Cecilia Bjursell led this project on collaboration. Read the entire report (in Swedish) here Pdf, 1.1 MB..

Summary: If collaboration is the answer, then what is the question? Collaboration is often used in positive terms, but a strong focus on collaboration can also be seen as an indication that there is an underlying problem. Collaboration is the magic word that will open a university’s doors to society and deliver the riches hiding within.

One problem is that collaboration is an umbrella term that covers a host of different activities and processes. Another problem is that we know fairly little about collaboration from the researcher’s and teacher’s perspective. Previous studies have focused on single collaborative activities or are often based solely on existing statistics.The increased emphasis on performance-based funding models has increased competition within the academy. A change is underway in the academic landscape, with values such as equality, diversity and innovation under threat. Current incentive systems are even said to discourage collaboration because, among other reasons, popular science is not merit-based. More knowledge is needed about the university’s view of collaboration and this report is a contribution to that effort.The material addressed in the text is the result of an interview study with 16 research leaders from various academic areas at Jönköping University. There are two main contributions: an empirical description of the view of collaboration and a model illustrating collaboration zones. An empirical description of views of collaborationThe description of collaboration based on the interview material creates an overview of different meanings of collaboration. The interview study with research leaders is presented in a comprehensive empirical review of employees’ perceptions, activities and experiences of collaboration. It becomes clear here that collaboration is contextually and socially determined. A model of collaboration zones The model illustrates three main zones where collaborative meetings can occur: a single discipline zone, a multi- discipline zone and a cross-sectoral zone.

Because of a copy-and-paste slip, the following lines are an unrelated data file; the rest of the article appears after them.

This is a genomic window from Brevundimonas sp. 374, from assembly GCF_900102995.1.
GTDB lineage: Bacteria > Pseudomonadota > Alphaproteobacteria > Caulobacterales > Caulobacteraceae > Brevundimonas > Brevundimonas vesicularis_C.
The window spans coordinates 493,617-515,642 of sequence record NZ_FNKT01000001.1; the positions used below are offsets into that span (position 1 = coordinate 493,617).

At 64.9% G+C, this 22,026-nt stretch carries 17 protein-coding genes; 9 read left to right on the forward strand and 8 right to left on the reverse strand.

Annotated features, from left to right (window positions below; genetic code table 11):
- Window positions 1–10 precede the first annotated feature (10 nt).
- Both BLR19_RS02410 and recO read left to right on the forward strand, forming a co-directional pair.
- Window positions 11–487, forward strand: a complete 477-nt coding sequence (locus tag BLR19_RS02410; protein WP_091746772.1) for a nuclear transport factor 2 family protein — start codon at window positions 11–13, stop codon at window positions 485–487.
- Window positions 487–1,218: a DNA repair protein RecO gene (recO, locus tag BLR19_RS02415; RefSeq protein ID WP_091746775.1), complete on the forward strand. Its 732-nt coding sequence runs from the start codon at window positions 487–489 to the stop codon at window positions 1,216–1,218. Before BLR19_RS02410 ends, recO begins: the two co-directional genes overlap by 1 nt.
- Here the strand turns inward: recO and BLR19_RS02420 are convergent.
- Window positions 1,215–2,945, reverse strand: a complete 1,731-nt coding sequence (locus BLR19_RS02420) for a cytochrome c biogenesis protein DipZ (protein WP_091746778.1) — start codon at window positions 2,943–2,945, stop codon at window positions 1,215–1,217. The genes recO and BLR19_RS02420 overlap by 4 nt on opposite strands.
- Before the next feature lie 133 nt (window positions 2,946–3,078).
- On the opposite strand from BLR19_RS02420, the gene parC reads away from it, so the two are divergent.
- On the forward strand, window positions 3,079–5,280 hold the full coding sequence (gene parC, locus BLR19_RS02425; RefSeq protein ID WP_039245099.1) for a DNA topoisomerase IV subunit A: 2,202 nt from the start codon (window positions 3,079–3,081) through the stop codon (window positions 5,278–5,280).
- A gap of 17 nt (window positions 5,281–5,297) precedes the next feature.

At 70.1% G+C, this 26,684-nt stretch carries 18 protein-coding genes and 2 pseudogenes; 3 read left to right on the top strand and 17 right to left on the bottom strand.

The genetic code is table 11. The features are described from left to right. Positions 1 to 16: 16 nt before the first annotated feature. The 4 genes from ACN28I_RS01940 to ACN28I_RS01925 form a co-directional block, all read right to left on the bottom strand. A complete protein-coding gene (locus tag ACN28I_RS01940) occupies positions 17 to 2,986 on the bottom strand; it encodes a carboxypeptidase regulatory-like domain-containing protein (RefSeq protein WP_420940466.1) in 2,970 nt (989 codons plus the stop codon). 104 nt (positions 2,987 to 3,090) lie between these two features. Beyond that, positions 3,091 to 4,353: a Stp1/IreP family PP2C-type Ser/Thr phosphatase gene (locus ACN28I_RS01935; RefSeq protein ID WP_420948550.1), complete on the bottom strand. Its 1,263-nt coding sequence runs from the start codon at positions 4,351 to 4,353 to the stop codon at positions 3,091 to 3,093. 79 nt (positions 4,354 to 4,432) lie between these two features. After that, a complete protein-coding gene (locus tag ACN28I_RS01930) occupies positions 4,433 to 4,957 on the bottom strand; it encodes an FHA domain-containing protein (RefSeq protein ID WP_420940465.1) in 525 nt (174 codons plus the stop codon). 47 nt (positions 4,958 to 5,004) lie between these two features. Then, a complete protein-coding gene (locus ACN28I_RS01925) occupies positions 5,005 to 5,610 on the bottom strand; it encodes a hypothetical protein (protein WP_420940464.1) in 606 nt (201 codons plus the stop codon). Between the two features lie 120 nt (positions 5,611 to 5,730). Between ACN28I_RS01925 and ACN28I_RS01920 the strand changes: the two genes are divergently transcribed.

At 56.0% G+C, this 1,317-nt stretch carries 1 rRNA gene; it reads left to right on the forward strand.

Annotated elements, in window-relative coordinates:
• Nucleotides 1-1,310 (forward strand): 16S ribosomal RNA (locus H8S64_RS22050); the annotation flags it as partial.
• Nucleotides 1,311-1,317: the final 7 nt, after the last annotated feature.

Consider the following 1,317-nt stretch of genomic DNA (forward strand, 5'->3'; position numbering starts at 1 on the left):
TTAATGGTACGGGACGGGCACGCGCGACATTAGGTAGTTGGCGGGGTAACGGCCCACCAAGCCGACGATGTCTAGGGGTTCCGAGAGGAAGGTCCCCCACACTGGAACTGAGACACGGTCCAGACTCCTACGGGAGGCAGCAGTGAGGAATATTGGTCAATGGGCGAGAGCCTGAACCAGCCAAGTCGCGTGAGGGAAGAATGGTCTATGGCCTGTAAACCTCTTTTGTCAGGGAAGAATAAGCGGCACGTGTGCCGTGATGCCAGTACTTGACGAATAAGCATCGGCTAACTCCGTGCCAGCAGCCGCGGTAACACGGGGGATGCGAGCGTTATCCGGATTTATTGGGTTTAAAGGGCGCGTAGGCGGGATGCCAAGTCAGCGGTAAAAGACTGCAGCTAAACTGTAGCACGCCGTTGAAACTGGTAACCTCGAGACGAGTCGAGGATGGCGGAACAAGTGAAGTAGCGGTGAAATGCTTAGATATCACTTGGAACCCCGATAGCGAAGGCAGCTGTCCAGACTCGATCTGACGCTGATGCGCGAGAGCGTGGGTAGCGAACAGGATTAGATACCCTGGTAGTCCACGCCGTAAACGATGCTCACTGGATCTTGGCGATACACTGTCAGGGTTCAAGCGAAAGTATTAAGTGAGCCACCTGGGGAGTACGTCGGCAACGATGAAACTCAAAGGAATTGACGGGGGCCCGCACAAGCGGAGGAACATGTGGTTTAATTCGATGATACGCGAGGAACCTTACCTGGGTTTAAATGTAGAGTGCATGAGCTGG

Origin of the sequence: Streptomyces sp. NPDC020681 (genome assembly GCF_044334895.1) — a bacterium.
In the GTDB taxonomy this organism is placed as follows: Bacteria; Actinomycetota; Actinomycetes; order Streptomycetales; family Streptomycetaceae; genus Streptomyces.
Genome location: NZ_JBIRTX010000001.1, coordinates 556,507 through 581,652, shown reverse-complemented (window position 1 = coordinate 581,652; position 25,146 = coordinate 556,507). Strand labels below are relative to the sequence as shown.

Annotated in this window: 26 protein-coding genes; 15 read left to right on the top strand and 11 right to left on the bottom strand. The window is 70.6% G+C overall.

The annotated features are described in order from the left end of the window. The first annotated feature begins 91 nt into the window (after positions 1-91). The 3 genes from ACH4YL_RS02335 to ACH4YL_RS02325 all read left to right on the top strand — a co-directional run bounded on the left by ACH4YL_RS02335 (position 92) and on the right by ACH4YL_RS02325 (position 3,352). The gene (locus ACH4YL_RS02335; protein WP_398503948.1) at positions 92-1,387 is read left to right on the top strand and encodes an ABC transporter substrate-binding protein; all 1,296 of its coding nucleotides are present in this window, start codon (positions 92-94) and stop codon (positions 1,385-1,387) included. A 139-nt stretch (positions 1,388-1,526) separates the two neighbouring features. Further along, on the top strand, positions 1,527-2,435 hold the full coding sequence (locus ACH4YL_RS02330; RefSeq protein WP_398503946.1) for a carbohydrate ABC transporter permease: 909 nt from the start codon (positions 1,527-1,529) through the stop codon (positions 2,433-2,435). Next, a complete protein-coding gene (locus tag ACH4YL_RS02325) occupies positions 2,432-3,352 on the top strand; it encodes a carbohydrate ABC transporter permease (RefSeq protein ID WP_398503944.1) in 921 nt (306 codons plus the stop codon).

These zones can have an intra- or interorganisational character, that is, they may involve meetings within a single organisation or among different organisations. This model provides a broadened understanding of researchers’ and teachers’ collaborations for the development of knowledge and teaching.

A conclusion of this report is that collaboration, as it is described in the community, has a much narrower focus than collaboration as it is described by researchers and teachers. The reason may be that a broader approach is required for the university to be able to meet the community’s different demands.

A discussion about the scholarship of teaching and learning, that is integrating teaching, practical knowledge, application and research as a whole, can increase understanding of why researchers and teachers have this broader view while providing guidance for the university’s internal improvement efforts.